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Personal politics: Coburn's last film

The as-yet-unreleased movie about gun issues departs from many of the works that brought fame to the actor.

November 24, 2002|Ellen Baskin | Special to The Times

James Coburn, who died Monday, achieved stardom in the 1960s in such popular studio films as "The Magnificent Seven," "The Great Escape" and "Our Man Flint." In a career that spanned nearly five decades, he amassed more than 100 film and television credits, culminating in his Academy Award-winning performance in "Affliction" (1997).

His final film, the as-yet-unreleased independent production "American Gun," was a very different kind of project -- more personal and political. The film stars Coburn as a man who sets out to track the provenance of the handgun whose use resulted in a family tragedy. His quest takes him across the country and includes visits to the factory where the gun was made and flashback sequences depicting the weapon's past owners.

Written and directed by Alan Jacobs ("Just One Night," "Nina Takes a Lover"), "American Gun" was shot in early 2001 on location in Vermont, Florida, Las Vegas and Los Angeles, on a budget that Jacobs wryly noted was "less than the average house in Beverly Hills."

In an interview after Coburn's death, Jacobs recalled the actor as straightforward and remarkably amenable to the project's small-scale production considerations. "We took him all around the country," Jacobs said. "He was so good about it. We had him in Vermont for a month in the winter, then down to Florida. He was in four states for the better part of 40 days, making this low-budget film."

And despite the painful arthritis that had severely inhibited Coburn's activities in recent years, Jacobs noted, "You needed him to walk, he walked."

When it came time to screen the finished film for distributors, Coburn again stepped up to the plate. "He came out for two of the screenings we did here in L.A.," Jacobs said. "He also made calls to a couple of the film festival directors, and he put in a call to some prospective buyers. Whenever we needed him to make a call, he was there."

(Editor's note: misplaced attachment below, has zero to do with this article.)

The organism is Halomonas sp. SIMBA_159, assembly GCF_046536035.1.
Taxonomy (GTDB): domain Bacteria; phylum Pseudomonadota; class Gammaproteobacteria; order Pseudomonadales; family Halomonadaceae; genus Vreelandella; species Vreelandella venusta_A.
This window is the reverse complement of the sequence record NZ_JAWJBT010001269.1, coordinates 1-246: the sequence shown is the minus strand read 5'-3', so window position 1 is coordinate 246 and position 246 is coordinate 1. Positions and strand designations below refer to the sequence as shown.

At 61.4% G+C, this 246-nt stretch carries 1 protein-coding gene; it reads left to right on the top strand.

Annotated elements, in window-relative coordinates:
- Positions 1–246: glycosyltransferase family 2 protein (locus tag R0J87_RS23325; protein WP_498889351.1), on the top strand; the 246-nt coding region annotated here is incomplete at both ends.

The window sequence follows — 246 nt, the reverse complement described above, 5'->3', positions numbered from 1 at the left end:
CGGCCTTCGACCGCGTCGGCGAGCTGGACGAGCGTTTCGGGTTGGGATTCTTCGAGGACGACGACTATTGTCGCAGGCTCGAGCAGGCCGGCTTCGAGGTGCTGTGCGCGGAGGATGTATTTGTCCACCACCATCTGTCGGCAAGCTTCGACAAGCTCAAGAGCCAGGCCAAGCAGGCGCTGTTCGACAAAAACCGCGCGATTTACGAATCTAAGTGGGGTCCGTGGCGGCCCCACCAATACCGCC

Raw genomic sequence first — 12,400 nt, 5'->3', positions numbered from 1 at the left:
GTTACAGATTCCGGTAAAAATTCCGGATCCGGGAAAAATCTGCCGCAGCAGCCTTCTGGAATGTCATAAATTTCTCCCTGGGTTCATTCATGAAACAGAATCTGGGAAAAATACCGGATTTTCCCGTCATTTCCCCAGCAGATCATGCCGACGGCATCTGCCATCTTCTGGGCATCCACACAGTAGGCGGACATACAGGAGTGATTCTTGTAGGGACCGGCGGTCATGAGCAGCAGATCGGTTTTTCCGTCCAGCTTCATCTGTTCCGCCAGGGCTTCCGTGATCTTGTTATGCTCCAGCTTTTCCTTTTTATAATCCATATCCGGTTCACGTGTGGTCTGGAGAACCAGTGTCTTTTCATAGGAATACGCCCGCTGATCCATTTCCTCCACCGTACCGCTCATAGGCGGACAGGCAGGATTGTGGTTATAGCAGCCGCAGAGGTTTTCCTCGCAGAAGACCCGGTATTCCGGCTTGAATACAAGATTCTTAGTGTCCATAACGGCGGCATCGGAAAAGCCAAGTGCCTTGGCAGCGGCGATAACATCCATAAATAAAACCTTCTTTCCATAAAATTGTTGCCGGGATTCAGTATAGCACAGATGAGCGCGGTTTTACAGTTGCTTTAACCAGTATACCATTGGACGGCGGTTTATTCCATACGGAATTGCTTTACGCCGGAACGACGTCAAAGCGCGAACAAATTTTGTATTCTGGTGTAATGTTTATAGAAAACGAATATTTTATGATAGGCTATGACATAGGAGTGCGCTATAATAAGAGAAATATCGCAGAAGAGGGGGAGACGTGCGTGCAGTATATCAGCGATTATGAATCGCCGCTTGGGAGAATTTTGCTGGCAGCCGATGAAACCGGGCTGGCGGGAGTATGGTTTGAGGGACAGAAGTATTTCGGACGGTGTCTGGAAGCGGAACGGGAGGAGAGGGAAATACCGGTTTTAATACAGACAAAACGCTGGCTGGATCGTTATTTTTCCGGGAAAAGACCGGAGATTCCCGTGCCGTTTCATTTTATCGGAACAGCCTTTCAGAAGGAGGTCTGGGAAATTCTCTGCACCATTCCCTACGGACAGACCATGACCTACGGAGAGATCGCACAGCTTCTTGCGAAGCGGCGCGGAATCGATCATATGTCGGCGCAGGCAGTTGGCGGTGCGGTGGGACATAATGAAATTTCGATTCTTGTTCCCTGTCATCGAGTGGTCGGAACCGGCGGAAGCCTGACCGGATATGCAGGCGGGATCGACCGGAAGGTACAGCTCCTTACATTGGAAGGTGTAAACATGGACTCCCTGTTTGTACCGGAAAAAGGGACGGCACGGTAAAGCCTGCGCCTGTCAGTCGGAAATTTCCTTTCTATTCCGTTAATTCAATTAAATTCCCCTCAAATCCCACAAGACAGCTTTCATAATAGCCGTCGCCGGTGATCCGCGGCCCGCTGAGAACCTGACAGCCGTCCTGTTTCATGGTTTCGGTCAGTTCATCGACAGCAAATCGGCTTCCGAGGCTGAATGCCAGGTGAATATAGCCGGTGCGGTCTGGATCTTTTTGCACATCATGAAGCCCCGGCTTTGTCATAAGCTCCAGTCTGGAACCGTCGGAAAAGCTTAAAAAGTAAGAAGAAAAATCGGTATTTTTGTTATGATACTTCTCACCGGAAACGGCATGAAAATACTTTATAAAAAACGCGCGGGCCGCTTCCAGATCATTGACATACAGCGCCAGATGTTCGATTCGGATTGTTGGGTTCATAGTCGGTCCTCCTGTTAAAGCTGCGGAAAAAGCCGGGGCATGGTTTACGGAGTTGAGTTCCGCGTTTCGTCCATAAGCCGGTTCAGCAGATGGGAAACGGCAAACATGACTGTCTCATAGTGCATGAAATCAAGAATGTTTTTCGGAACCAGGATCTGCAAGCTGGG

"American Gun" carefully balances the points of view it presents on the volatile issue of handguns. . In some ways, though, it could serve as a companion piece to Michael Moore's "Bowling for Columbine," an acerbic documentary look at the American gun culture. (Currently in theaters, "Bowling" recently became the most successful non-concert documentary ever released.)

Jacobs became friendly with a number of National Rifle Assn. members while developing his story -- several appear in small roles in the film -- and went through the process of applying to buy a gun as part of his research. However, while waiting for his background check to clear, Jacobs realized he had no safe place to keep the gun in his home, where he lives with his wife and their four young children. Once he was notified that he could pick up the gun, he never followed through with the purchase.

The first public screening of "American Gun" was at the Seattle International Film Festival in June. The movie was shown again, in New York at the Hamptons International Film Festival in October, where Coburn was given a career achievement award. The actor had originally planned to travel to both festivals but was not well enough for either trip. He was recovering at home from foot surgery for his arthritis when he suffered a fatal heart attack.

Before Coburn's death, Jacobs was in conversation with "a couple of potential distributors" and hoping for a theatrical release early next year. The writer-director is keenly aware of the unfortunate irony that now surrounds his film.

"It makes everything the opposite of what it was yesterday," he said, sadly acknowledging that "two days ago I had a film that had a shelf life; now I have a film that will always be James Coburn's last movie."

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